A legacy, in some sense, of Aden’s British-era stint as the Arabian Peninsula’s main shipping hub, al-Suri was established by an Omani who made his way from the eponymous city of Sur to the then bustling port to sell the sultanate’s famed gelatinous halwa. Aden’s monumental natural harbor may sit sadly underutilized today, but al-Suri has continued to thrive; indeed, I was a regular at their Sanaa location, located not too far from the Chinese embassy, during my time based in the Yemeni capital. Their original location—located in the midst of one of the district’s more charming historic streets—remains a Crater landmark, buzzing with Adenis young and old.
In an odd, if inadvertent, mirroring of a key regional fault line, two of Khor Maksor’s most popular restaurants happen to be named “Dubai” and “al-Ikhwan.” There’s obviously no actual political relevance to either—and a number of my STC backing friends are al-Ikhwan fans—but let’s face it, the joke writes itself. I’ve patronized both and they’re both good, but I hit up al-Ikhwan, which has a more extensive menu, a bit more, hence the choice to give them a review. (Note: the owner of Mata3m Dubai is known for his ability to source excellent Doa3ni honey, so if you’re looking around, he may be your guy; further, their grilled intestine is oddly irresistible).
Crater’s famed fish market, nestled in a cove in the shadow of a centuries old castle, has thankfully been among the landmarks in Aden that have managed to escape the war unscathed. It has long been a tourist attraction of sorts, with a simple concept often found in other cities known for their seafood: you go to the market, pick out your fish, and take it to one of the nearby restaurants for a solid lunch. The haggling process can often be a bit anxiety-inducing but it’s part of the charm, as is the beautifully chaotic cacophony of stalls selling an astounding array of locally caught seafood.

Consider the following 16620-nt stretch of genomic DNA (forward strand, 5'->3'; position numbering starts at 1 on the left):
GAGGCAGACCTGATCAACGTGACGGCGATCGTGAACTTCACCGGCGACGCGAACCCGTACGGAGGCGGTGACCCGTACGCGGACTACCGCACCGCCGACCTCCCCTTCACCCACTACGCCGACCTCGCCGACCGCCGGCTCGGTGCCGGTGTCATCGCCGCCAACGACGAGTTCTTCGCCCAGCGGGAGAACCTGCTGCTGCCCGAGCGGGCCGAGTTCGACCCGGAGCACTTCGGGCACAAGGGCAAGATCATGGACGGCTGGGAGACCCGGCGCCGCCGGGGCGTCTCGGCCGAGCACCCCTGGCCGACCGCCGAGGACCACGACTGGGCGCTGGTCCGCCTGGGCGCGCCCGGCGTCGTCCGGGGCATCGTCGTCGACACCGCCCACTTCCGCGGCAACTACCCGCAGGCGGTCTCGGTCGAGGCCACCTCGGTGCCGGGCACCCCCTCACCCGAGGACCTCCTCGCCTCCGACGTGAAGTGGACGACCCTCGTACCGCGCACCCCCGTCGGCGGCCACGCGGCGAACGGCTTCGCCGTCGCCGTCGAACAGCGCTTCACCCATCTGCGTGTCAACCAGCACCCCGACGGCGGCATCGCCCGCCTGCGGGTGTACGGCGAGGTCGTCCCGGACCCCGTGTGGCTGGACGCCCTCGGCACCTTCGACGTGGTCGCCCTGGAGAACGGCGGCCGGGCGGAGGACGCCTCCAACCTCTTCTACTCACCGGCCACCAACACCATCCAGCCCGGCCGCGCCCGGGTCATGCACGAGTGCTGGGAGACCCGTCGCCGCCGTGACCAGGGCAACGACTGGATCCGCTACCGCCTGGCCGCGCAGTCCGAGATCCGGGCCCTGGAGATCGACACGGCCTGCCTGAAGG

There are about half a dozen restaurants in the area surrounding the market, but the clear standout would appear to be Mata3m Seera. A decent chunk of my Aden-based social circle would appear to agree: I ended up running into someone I know the bulk of the inordinate amount of times I went to Seera for lunch during my most recent trip to Aden.
It’s not, to put it one way, fine dining: tables are relatively packed, décor is minimal and I’m sure things get rather sweaty during the summer months. The food, however, speaks for itself. While Yemen may be known for meat-focused meals like mandi, haneed and fahsa, there’s no question it also gets seafood, well, quite right. Seera does everything–even clams, oddly enough–close to perfection. Whether lightly breaded and grilled or sauced in a saloona, the shrimp are—as often the case in Yemen—a standout; the joys of digging one’s fingers into their grilled, slightly seasoned fish makhbaza are hard to put into words, as were the grilled crabs. Seera’s take on the traditional Yemeni seafood accompaniments—that is, oversized flatbread and spicy sahawaq—are appropriately on point. Of course, menu is limited, so if you’re not into seafood you’re out of luck—though if there’s a place that could convert a seafood skeptic, this would probably be it.
Seera Restaurant is located across the cove from the fish market